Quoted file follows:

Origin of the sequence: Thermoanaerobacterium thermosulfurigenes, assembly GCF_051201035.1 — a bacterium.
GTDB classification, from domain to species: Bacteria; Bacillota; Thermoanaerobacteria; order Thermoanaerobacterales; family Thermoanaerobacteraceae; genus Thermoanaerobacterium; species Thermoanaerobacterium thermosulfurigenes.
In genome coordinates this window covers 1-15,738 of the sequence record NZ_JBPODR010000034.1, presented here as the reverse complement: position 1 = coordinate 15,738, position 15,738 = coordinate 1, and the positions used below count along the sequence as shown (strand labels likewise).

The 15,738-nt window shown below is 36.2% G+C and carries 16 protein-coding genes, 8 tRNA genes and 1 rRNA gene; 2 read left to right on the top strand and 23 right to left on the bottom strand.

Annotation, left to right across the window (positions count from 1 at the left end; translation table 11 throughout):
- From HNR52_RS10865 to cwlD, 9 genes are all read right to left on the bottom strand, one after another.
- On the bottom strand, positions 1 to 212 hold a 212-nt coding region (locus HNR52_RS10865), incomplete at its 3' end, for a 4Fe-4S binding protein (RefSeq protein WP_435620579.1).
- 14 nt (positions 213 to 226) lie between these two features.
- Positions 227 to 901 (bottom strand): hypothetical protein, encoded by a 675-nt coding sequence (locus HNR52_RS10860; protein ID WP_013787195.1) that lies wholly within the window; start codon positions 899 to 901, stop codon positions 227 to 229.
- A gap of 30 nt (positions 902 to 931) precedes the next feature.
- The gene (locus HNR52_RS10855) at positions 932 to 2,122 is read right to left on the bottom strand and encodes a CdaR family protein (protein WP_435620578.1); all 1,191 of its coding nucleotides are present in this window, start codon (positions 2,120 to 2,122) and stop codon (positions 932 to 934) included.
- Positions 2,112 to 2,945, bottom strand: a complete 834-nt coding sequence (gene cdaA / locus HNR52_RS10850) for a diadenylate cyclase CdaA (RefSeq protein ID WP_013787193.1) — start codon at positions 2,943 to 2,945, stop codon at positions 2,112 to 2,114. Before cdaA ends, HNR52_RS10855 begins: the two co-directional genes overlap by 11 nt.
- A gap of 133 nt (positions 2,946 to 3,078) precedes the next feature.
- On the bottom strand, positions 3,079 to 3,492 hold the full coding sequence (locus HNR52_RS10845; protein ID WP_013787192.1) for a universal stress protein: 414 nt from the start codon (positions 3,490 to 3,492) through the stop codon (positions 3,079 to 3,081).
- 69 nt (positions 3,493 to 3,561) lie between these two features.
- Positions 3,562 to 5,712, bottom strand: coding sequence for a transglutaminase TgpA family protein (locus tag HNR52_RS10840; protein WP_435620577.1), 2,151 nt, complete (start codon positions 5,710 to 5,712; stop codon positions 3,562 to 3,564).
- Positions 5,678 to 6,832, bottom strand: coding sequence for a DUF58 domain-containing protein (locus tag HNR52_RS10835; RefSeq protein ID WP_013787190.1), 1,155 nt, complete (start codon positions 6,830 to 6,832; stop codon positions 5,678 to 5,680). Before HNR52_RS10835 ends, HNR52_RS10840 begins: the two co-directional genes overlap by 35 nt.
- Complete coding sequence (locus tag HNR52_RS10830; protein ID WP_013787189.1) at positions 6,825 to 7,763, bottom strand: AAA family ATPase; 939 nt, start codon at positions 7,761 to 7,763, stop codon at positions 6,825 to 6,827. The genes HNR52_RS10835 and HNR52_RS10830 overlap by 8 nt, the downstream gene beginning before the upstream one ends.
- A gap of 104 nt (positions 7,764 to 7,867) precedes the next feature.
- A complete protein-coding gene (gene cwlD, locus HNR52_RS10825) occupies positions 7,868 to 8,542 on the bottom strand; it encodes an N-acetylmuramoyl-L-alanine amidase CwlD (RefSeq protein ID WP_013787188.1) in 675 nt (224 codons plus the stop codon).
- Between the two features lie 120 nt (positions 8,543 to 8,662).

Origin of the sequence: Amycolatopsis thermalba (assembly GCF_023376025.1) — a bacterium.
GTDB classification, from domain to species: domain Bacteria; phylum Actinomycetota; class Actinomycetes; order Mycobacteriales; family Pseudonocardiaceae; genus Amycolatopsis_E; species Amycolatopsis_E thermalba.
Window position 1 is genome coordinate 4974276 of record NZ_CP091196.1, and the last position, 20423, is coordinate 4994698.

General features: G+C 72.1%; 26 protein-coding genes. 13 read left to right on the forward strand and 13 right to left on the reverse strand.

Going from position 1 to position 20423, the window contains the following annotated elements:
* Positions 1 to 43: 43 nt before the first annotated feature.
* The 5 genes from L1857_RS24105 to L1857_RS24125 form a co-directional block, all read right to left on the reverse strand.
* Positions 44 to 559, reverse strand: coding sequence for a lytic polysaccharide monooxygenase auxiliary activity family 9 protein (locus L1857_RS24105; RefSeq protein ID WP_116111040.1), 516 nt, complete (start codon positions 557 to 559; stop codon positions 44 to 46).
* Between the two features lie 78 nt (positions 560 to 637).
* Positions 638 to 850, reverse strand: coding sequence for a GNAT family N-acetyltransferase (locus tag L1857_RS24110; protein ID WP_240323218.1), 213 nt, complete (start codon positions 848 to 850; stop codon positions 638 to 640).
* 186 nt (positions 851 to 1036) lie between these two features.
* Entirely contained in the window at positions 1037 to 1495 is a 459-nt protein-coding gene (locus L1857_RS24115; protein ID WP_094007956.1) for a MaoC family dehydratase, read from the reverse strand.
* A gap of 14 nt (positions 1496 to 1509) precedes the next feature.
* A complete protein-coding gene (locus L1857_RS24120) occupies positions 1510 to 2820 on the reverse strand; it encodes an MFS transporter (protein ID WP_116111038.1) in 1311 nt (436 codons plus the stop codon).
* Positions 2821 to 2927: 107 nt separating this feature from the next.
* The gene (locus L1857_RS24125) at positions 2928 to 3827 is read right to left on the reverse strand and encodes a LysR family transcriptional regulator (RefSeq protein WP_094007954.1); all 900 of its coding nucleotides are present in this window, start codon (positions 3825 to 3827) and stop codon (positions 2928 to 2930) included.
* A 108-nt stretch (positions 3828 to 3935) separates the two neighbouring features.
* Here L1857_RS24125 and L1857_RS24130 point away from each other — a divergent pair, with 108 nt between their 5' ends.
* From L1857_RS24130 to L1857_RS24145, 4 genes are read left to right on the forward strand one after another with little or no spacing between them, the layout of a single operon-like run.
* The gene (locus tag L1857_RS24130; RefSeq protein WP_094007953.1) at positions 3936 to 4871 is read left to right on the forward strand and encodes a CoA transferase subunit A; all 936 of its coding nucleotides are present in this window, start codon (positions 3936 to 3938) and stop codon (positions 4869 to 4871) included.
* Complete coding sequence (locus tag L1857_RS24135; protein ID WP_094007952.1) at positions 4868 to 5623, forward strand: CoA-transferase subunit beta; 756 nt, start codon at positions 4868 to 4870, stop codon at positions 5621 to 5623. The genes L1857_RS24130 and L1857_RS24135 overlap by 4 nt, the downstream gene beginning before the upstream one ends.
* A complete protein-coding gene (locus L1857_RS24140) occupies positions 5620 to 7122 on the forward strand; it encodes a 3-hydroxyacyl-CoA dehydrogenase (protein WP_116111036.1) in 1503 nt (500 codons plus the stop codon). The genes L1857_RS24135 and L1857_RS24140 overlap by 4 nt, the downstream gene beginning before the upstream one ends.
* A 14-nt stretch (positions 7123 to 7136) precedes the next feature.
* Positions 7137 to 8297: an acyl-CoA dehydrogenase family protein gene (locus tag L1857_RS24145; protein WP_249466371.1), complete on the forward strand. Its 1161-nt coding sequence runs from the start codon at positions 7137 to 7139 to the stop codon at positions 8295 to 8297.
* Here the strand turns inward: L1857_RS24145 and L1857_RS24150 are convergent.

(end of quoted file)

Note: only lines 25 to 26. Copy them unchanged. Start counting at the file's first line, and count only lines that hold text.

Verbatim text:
General features: G+C 72.1%; 26 protein-coding genes. 13 read left to right on the forward strand and 13 right to left on the reverse strand.

Going from position 1 to position 20423, the window contains the following annotated elements: